Month: August 2018

Apologies to the World



This is always an interesting time of year for me. The Jewish high holidays are right around the corner. People are speaking all the time about being the best versions of themselves. And there’s never ending talk about teshuva, which loosely translates to repentance.

I find the word “repentance” very off-putting. Not only is it not in most people’s everyday vocabulary, but it has a certain overly religious ring to it. There is nothing inherently religious about apologies. Teshuva is about returning to a previous state. It’s about resetting the situation, taking the errors that have occurred and learning to move past them. It is a fundamental part of the Jewish faith, and an essential part of all quality human interaction.

We all make mistakes. We all hurt other people. Sometimes we do so intentionally, but far more often we either don’t recognize we’ve done it, or we can trick ourselves into thinking we’ve done nothing wrong whatsoever. But with just a little gentle introspection, and none of us will be able to escape the countless times we’ve hurt others in our lives. Very often the people we would least like to harm.

An Odd Tradition

There is a bit of an odd tradition around this time of year that irks me a little. It’s done with very good intentions, but I feel it misses the mark, and removes the depth of the concept of teshuva. People will make blanket statements to many people apologizing if they’ve wronged them in any way, or they’ll do the same kind of thing with scores of people throughout the weeks leading up to Yom Kippur.

Are we all so self unaware that we don’t know when we’ve hurt others, that the only “real” apologies we can offer are for vague actions or events that may or may not have happened?

Bigger and Better Apologies

I propose something far deeper, something that takes a great deal of hard work and introspection. And it also takes digging deep within yourself to find where damage has been done and repairs need to take place.

Grab a pen and paper and start surveying your life. Take a deep look at decades worth of relationships. Look at the good ones along the way. Look at the ones that were really challenging along the way. Start slowly compiling a list of names. Ask yourself questions like you never have before. Did I have a wonderful friendship with someone that went sour? Why’d that happen? Is it something I said or did? Is it possible I pushed someone away from me?

Look at the hurt and pain you’ve caused others throughout the years. Please don’t be naive or arrogant enough to think you haven’t done so. We all hurt people. We all cause pain. That doesn’t mean we’re bad people. It means we open our mouths! Every time we speak we’re risking someone around us feeling hurt. One person’s cute, simple joke is another person’s ruined evening.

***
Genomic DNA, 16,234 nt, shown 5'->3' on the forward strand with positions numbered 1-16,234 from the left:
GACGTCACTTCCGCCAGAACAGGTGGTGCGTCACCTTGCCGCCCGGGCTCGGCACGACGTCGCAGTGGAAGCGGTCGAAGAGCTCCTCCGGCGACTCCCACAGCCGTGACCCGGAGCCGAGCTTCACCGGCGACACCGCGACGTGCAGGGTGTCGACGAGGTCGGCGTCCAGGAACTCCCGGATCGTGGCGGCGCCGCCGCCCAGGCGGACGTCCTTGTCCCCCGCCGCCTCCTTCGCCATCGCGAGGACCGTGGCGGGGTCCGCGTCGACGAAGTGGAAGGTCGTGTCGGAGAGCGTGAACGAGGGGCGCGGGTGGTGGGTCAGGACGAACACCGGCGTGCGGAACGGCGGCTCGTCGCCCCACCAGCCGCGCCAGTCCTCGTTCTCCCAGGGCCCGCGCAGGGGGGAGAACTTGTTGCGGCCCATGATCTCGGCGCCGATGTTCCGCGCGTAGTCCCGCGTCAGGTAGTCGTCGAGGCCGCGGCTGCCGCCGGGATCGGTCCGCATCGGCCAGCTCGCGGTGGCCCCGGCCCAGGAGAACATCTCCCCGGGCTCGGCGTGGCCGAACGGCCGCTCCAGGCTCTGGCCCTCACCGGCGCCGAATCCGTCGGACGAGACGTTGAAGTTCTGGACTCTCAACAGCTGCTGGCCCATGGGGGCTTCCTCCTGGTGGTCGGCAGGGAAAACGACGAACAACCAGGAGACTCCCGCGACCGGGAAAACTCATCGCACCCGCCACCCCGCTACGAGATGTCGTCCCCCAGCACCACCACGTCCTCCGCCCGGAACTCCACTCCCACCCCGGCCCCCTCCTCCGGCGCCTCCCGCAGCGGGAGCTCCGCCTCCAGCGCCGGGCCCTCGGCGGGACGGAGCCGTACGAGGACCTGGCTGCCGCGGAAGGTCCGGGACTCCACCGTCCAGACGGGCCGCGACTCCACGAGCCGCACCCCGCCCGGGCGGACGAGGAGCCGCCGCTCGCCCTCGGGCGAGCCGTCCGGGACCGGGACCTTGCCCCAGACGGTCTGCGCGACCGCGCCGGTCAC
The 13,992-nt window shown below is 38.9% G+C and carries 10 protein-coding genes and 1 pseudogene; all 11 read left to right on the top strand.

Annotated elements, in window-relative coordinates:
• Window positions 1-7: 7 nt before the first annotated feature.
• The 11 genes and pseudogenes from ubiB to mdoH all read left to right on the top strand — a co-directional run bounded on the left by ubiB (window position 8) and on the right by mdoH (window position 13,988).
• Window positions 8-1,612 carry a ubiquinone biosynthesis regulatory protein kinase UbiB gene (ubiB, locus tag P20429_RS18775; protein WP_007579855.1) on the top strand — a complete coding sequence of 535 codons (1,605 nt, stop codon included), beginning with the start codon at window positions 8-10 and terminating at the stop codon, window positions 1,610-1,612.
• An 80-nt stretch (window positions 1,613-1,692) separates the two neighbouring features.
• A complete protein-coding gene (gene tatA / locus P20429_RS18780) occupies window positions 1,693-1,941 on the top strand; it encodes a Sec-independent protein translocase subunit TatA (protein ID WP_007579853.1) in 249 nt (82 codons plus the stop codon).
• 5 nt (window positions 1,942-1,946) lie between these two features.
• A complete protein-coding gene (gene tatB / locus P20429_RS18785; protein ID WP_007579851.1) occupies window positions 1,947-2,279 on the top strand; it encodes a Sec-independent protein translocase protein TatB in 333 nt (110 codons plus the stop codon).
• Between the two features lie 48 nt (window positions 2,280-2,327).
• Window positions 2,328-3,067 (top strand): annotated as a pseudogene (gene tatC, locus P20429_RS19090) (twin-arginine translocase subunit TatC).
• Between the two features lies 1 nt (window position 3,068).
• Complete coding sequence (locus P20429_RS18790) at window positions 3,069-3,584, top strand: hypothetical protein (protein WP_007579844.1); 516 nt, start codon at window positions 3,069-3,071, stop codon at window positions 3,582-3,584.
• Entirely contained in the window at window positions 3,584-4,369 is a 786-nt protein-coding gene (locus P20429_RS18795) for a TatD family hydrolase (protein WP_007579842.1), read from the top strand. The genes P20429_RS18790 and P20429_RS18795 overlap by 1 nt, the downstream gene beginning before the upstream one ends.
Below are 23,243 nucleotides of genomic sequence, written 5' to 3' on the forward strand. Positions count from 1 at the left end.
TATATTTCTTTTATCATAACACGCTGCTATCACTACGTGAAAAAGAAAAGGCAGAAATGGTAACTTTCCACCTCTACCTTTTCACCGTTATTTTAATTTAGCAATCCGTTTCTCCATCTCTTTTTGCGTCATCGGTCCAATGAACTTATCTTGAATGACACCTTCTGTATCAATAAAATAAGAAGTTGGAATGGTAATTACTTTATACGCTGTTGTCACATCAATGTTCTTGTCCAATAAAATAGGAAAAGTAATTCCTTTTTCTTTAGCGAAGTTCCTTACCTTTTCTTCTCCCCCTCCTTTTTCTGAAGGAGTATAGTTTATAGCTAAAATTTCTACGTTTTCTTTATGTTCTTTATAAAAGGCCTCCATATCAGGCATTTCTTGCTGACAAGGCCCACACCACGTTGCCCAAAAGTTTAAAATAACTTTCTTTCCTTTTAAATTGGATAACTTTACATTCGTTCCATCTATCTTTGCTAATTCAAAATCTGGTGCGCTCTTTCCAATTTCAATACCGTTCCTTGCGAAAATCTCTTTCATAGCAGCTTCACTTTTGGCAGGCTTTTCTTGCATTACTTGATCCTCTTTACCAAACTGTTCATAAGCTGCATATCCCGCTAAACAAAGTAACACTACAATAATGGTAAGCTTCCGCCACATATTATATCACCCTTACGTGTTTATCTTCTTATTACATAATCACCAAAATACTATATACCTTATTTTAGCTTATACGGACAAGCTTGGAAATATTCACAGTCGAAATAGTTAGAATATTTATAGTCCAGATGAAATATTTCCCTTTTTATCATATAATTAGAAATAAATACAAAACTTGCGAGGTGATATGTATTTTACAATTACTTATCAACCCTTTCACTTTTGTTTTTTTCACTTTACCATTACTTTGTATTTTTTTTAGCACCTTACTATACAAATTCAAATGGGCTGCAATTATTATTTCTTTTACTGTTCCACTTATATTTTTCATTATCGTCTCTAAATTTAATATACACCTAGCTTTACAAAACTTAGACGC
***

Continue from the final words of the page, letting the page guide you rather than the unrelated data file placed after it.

Start from your earliest memories and slowly work your way toward the present. Jot down name after name. When you think you’re done, start over. Do it again! Even slower this time. Think just a little bit harder. And get that list as fine tuned as humanly possible.

Finding The Hurt

We are blessed in this generation to have countless ways to hunt people down. Usually it’s as easy as a simple Facebook search. It doesn’t really get much harder than asking a friend of a friend.

Once you find those people, it’s time to pour out the words. It’s time to search the deepest depths of your humility to admit that maybe, just maybe, you had a hand in the damaged relationship. And it’s time to (gasp) say that you’re sorry. Not empty apologies to a group of people with no real substance or meaning. Not a vague shell of an apology to someone for whom you really don’t see any issues.

Only sincere yearning for someone to forgive you for the wrongs you have done.

Apologies: What Happens?

I took exactly this approach a few years back, and it was one of the most meaningful things I have ever done. By the time all of my introspection was complete, my list had about 20-30 people. There were a couple I couldn’t find. And some for whom I couldn’t eke out a response.

But beyond those few anomalies, finding the remaining couple of dozen was one of the most incredible and freeing experiences of my life. There were a few shocking realizations, such as people who turned out weren’t actually upset with me. Misunderstandings abounded. Sometimes things aren’t as they seem. Sometimes not even close. The only way you could ever know is to open up the dialogue.

The second most common response I received was straight-up, unadulterated, thorough forgiveness. The outpouring of love and understanding was so inspiring. It’s worlds easier to forgive than it is to ask for forgiveness. And once you ask, a beautiful process just pours forward.


But by far the most common response I received from people was a return apology. The willingness to see your own culpability, and to reach out and try and put these life messes behind you, opens up people’s hearts. Introspection is inevitable. And a simple act of contrition turns into so much more than the original intention. Mutual apologies along with forgiveness is the best possible scenario, and it is touching every time it happens.